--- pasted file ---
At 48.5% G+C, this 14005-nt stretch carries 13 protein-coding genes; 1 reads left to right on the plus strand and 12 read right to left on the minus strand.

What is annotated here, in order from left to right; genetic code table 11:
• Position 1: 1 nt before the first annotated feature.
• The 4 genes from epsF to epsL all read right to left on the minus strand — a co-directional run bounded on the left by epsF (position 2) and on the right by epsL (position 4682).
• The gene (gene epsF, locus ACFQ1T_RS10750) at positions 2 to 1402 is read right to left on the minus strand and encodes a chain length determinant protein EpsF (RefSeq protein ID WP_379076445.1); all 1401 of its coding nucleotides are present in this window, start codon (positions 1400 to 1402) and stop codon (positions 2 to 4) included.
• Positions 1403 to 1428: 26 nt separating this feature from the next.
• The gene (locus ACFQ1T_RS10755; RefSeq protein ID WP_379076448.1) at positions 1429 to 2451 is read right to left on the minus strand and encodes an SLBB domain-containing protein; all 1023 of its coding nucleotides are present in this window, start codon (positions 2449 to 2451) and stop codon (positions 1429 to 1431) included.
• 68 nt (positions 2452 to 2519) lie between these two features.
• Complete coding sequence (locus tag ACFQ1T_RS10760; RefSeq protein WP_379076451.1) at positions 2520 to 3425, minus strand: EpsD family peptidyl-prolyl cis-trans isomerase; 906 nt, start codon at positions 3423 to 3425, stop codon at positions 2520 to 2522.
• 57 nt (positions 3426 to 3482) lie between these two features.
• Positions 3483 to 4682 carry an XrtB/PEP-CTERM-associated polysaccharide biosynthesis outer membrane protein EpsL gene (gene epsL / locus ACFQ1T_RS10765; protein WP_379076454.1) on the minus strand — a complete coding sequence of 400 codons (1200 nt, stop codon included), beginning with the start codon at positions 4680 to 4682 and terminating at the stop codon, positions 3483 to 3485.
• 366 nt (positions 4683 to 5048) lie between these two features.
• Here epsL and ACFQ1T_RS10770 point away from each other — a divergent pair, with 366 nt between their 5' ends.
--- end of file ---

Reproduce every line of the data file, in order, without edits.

At 48.5% G+C, this 14005-nt stretch carries 13 protein-coding genes; 1 reads left to right on the plus strand and 12 read right to left on the minus strand.

What is annotated here, in order from left to right; genetic code table 11:
• Position 1: 1 nt before the first annotated feature.
• The 4 genes from epsF to epsL all read right to left on the minus strand — a co-directional run bounded on the left by epsF (position 2) and on the right by epsL (position 4682).
• The gene (gene epsF, locus ACFQ1T_RS10750) at positions 2 to 1402 is read right to left on the minus strand and encodes a chain length determinant protein EpsF (RefSeq protein ID WP_379076445.1); all 1401 of its coding nucleotides are present in this window, start codon (positions 1400 to 1402) and stop codon (positions 2 to 4) included.
• Positions 1403 to 1428: 26 nt separating this feature from the next.
• The gene (locus ACFQ1T_RS10755; RefSeq protein ID WP_379076448.1) at positions 1429 to 2451 is read right to left on the minus strand and encodes an SLBB domain-containing protein; all 1023 of its coding nucleotides are present in this window, start codon (positions 2449 to 2451) and stop codon (positions 1429 to 1431) included.
• 68 nt (positions 2452 to 2519) lie between these two features.
• Complete coding sequence (locus tag ACFQ1T_RS10760; RefSeq protein WP_379076451.1) at positions 2520 to 3425, minus strand: EpsD family peptidyl-prolyl cis-trans isomerase; 906 nt, start codon at positions 3423 to 3425, stop codon at positions 2520 to 2522.
• 57 nt (positions 3426 to 3482) lie between these two features.
• Positions 3483 to 4682 carry an XrtB/PEP-CTERM-associated polysaccharide biosynthesis outer membrane protein EpsL gene (gene epsL / locus ACFQ1T_RS10765; protein WP_379076454.1) on the minus strand — a complete coding sequence of 400 codons (1200 nt, stop codon included), beginning with the start codon at positions 4680 to 4682 and terminating at the stop codon, positions 3483 to 3485.
• 366 nt (positions 4683 to 5048) lie between these two features.
• Here epsL and ACFQ1T_RS10770 point away from each other — a divergent pair, with 366 nt between their 5' ends.